New Zealand won’t be sending ships to stop Japanese whalers in the Southern Ocean sanctuary, but Foreign Minister Murray McCully hopes diplomatic action will bring the practice to an end.
Anti-whaling group Sea Shepherd says it has evidence a Japanese whaling vessel, Nisshin Maru, has been killing whales in the sanctuary where commercial whaling is banned but scientific whaling is allowed.
Mr McCully condemned the practice, but said New Zealand didn’t make the rules as the sanctuary wasn’t part of the country’s sovereign waters.
Instead, Mr McCully told Radio New Zealand on Tuesday he was optimistic a case before the International Court of Justice would ban some of Japan’s practices, and at the very least, force more diplomatic discussions.
But the Green Party has said the government should do more than just talk, and should send a naval vessel to the Southern Ocean.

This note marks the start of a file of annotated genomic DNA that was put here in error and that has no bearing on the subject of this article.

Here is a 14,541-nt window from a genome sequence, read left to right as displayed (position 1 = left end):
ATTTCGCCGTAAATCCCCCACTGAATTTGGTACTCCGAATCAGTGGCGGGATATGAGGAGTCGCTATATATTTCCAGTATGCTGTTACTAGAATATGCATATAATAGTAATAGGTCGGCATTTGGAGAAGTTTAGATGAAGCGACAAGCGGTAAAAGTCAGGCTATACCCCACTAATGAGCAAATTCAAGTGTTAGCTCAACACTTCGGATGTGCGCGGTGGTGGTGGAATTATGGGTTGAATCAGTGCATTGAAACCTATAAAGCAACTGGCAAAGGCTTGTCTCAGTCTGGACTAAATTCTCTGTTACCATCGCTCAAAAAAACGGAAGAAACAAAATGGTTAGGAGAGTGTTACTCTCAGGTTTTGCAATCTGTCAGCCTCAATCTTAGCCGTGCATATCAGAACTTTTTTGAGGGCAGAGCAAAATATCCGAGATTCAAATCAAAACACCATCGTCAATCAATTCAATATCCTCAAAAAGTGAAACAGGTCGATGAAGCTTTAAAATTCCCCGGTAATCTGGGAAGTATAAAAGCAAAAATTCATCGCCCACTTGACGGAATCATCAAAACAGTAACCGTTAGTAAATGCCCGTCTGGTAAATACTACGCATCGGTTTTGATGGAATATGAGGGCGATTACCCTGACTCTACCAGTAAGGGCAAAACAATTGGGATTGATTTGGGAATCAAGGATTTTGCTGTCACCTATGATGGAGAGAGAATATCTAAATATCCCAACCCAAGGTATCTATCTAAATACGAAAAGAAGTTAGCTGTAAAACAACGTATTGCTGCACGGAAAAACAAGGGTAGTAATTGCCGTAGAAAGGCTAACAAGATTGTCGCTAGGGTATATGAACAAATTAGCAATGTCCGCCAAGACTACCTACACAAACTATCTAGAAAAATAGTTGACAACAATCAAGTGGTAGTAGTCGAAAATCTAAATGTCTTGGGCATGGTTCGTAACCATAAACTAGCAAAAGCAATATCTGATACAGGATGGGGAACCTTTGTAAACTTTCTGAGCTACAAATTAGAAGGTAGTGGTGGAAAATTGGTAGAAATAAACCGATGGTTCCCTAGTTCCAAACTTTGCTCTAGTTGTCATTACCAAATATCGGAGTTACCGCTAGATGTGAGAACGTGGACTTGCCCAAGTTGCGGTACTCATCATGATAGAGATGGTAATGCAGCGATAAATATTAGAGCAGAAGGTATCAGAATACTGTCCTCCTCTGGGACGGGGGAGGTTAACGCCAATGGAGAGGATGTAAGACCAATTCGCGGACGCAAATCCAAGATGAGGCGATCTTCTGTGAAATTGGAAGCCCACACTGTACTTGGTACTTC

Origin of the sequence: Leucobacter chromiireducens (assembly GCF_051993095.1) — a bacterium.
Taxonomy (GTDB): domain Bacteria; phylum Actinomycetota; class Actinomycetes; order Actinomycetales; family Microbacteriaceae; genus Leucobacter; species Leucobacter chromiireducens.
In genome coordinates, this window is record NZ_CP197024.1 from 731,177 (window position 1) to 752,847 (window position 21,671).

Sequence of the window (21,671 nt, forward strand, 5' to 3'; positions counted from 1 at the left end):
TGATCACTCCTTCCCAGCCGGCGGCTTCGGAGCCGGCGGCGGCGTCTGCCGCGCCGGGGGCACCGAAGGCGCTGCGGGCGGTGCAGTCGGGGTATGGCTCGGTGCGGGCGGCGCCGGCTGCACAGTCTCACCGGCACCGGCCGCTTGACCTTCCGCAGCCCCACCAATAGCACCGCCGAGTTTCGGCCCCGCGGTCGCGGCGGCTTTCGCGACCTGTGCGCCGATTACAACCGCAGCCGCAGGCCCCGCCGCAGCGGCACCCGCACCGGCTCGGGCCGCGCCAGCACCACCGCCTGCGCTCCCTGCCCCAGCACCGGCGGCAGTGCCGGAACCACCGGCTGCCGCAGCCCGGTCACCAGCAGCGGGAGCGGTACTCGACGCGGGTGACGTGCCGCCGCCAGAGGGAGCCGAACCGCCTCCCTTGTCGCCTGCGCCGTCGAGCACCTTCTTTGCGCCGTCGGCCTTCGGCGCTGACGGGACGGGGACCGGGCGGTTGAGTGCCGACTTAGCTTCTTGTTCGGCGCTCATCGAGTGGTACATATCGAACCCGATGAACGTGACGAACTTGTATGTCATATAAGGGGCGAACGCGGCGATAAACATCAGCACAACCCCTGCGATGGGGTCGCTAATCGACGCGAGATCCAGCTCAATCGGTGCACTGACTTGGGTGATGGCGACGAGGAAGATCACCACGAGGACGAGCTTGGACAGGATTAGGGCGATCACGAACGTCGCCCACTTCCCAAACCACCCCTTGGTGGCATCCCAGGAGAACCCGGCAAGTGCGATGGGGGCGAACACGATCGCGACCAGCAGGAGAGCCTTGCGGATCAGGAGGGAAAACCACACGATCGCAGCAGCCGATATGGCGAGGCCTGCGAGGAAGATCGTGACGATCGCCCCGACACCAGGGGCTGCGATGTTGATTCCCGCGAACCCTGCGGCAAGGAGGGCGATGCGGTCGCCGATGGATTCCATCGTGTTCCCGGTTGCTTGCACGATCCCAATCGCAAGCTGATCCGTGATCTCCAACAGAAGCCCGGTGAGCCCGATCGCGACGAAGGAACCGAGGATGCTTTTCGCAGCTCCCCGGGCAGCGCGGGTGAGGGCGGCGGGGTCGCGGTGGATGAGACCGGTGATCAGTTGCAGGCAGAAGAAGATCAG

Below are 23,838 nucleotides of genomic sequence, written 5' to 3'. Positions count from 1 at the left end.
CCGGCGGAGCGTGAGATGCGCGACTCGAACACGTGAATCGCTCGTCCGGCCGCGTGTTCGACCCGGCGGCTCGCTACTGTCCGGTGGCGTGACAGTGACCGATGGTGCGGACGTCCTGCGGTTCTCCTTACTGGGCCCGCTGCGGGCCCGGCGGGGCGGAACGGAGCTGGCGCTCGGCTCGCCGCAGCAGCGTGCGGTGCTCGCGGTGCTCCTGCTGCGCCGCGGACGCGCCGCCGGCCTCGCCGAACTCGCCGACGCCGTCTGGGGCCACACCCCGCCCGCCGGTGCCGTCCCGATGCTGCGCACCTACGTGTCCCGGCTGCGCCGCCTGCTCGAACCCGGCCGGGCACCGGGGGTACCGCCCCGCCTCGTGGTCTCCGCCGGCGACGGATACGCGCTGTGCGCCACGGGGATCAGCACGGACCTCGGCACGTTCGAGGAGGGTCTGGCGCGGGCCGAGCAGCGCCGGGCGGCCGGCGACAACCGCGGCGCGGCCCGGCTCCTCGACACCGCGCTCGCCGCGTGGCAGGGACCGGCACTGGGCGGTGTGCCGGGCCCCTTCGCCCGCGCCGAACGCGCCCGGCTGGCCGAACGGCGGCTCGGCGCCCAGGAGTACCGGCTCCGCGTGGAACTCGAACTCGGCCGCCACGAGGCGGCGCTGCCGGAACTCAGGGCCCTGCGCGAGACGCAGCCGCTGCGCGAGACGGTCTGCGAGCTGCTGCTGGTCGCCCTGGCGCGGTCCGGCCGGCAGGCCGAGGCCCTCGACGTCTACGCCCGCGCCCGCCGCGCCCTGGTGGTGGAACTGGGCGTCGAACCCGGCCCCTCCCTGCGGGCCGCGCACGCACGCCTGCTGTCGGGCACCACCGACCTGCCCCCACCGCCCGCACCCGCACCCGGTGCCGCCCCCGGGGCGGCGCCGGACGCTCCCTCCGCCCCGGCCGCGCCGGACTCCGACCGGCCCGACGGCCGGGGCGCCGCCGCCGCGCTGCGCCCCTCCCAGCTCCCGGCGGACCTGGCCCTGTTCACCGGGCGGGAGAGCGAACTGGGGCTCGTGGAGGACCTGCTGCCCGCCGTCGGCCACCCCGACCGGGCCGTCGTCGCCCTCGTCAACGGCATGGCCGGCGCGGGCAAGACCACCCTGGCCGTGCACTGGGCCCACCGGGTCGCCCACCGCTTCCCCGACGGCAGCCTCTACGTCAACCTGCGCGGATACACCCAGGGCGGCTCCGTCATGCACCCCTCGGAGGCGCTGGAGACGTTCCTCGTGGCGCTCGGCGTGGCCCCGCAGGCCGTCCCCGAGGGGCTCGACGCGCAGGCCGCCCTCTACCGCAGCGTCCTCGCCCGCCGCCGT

Last June, the government joined the Australian government’s challenge to the legality of Japan’s whale hunt in the Southern Ocean Whale Sanctuary at the ICJ, where a decision is expected early this year.
“We’ve made a very strong case that Japanese so-called scientific whaling isn’t scientific at all and that the court should bring down a ruling to force them to desist,” Mr McCully told Radio New Zealand.
He said there were many reasons why Japanese taxpayers would want to avoid the substantial cost of an exercise that had become increasingly pointless and caused great offence to New Zealanders.
“There’s no real market, there are freezers full of whale meat in Japan.
“This is something that’s being carried out substantially for the purposes of pride.”
The Sea Shepherd fleet is now trailing the Japanese ships in a bid to disrupt or shut down their whaling operations.
The Sea Shepherd group says it has footage of protected minke whales on the deck of the Nisshin Maru, taken when the factory ship was first found.